skip to content
Primary navigation
Feature image for

Check Your Credit Report

In this complex economic environment, it is essential to have a clear understanding of credit. There are a variety of ways to use credit—some of us use credit to stretch our resources and purchase high-cost assets such as a house or a car, while others use credit for daily purchases. Whatever the case may be, it is important to understand how credit impacts you. Remember, it is your responsibility to take an active role in educating yourself about credit.

Credit reports can now be obtained for free!

Consumers do not have to pay a fee to obtain their credit report. Each of the nationwide consumer credit reporting companies is required to provide a free credit report, upon request, once every 12 months. Remember this is a free service—don't be fooled by an unsolicited email or advertisement that tries to charge a fee for a credit report. Visit AnnualCreditReport.com.

Why review a credit report?

Monitoring your credit report is important because so many decisions are now based on how you manage your finances To make sure that credit scores are based on accurate information, you should consider reviewing your credit report from each of the three major consumer credit reporting bureaus each year.

Also, checking your credit report is one of the most effective ways to protect yourself against identity theft. All U.S. residents may monitor their credit report for errors and unauthorized use by ordering one free copy of their credit report each year from each of the three national credit reporting bureaus: Equifax, Experian, and TransUnion, at AnnualCreditReport.com.

If you find errors on your credit report, contact the credit reporting agency. They are required to investigate and respond to you within 30 days of your notification to them.

What is the difference between a credit report and a credit score?

A credit report contains information on residence, how bills are paid, and whether there have been any legal actions such as arrests or bankruptcy filings. Credit information is often reported by banks, credit card companies, collection agencies, or a court clerk. That information is reported to consumer credit companies Equifax, Experian, and Trans Union.

A credit score is a number based on a consumer's credit history and current credit worthiness. The number is the product of a formula developed by a consumer credit reporting firm or other company. Credit reporting companies legitimately sell the information in your credit report to creditors, insurers, employers, and other businesses. These organizations/businesses use your information to evaluate your applications for credit, insurance, employment, or a mortgage.

How is a credit score used?

Credit scores are not only used to make lending decisions, but also to predict the likelihood that someone might file an insurance claim. Many insurance companies use credit scores, in part, to determine the level of policyholder risk and to set premium rates or decide whether to issue a policy. Some employers will check your credit score before they hire you and landlords use this information when deciding to rent property.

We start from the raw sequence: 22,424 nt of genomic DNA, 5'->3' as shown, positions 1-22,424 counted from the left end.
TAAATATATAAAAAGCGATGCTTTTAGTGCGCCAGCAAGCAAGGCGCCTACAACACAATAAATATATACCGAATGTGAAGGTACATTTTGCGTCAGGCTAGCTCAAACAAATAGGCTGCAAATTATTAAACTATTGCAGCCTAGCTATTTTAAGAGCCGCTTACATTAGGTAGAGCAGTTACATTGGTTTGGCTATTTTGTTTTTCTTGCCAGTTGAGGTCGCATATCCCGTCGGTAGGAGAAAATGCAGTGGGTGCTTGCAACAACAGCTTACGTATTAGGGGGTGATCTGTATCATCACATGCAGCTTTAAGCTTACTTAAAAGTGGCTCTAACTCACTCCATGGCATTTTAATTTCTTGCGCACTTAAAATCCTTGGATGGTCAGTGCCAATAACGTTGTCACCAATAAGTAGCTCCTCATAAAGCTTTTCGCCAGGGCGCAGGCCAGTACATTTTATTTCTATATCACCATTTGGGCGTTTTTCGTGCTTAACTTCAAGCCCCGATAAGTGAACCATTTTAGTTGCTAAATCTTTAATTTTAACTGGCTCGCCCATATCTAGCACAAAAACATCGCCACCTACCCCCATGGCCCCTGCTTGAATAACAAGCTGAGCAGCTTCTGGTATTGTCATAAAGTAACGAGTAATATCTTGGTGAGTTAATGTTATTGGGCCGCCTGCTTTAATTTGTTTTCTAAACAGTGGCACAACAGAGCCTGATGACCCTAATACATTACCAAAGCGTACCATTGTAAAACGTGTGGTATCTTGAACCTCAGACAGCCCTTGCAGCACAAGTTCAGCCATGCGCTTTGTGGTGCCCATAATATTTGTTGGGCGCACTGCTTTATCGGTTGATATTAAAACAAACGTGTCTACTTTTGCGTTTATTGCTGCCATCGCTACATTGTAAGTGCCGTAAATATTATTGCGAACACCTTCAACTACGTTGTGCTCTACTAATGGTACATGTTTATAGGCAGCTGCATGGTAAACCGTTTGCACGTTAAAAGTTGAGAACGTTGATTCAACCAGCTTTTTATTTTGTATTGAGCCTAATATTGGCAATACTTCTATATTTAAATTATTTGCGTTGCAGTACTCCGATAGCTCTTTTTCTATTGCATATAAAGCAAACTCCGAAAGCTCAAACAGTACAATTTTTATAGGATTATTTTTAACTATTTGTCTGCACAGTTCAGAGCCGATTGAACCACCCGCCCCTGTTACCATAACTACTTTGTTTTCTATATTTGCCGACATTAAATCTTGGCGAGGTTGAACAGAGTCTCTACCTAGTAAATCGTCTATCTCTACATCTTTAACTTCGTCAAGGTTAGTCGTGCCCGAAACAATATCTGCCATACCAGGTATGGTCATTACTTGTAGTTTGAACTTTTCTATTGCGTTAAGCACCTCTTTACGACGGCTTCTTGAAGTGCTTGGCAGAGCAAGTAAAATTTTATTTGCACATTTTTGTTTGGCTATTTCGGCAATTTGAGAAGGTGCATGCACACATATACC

Credit scores are affected by bill paying history, number and type of open accounts, outstanding debt, late payments, collection actions, and other credit experience.

Ways to Improve your Credit Score

  • Pay your bills on time—late payments negatively impact your credit score
  • Limit the number of new accounts you open--opening new accounts does not necessarily improve your credit score
  • Length of credit history- keep accounts you’ve held the longest open & active—use at least every 6 months
  • Pay down debt and keep balances low. Part of your credit score is based on the amount of outstanding debt
  • Check your credit report by requesting your free credit report and report errors

Paying off Debt

  • There are several things that you can do to help pay off debt:
  • Assess the problem--determine why you have a problem, develop a budget by tracking your spending and set a goal
  • Put your extra income into paying off debt, call creditors of the debt you are having difficulty paying and develop a new repayment plan
  • Use a tool such as PowerPay to help you develop a self-directed debt elimination plan Powerpay.org.

Seeking Help

If your debt becomes overwhelming, there are many resources to help. In Minnesota, the Department of Commerce regulates two types of firms offering credit repair services: credit service organizations and debt management companies. These firms must offer you a contract describing their fees and services, and they must register with the Department of Commerce. Before signing a contract with any firm, always check to see that they are licensed by visiting the License Lookup on the Commerce website.

Check to see if the firm is a member of a major association, such as the National Foundation for Credit Counseling or the Association of Independent Credit Counseling Agencies where the members are nonprofit agencies using certified financial counselors that meet certain quality and ethical standards using certified financial counselors.

What to Consider Before Choosing a Credit Repair Firm

  • Avoid offers of a quick debt reduction or debt settlement plan with high up-front fees.
  • Beware that some fraudulent agencies will get away with using a non-profit status just to collect your money. Legitimate agencies should be willing to sit down with you and discuss your spending habits and help you come up with a budget.
  • Beware of unrealistic promises, such as erasing your debt for pennies on the dollar in a short in a short time span or promises to reverse a bad credit score.
  • Work with a Minnesota licensee that has a local office with staff available to answer your questions

Want to Know More?

General

Credit

Credit Repair

back to top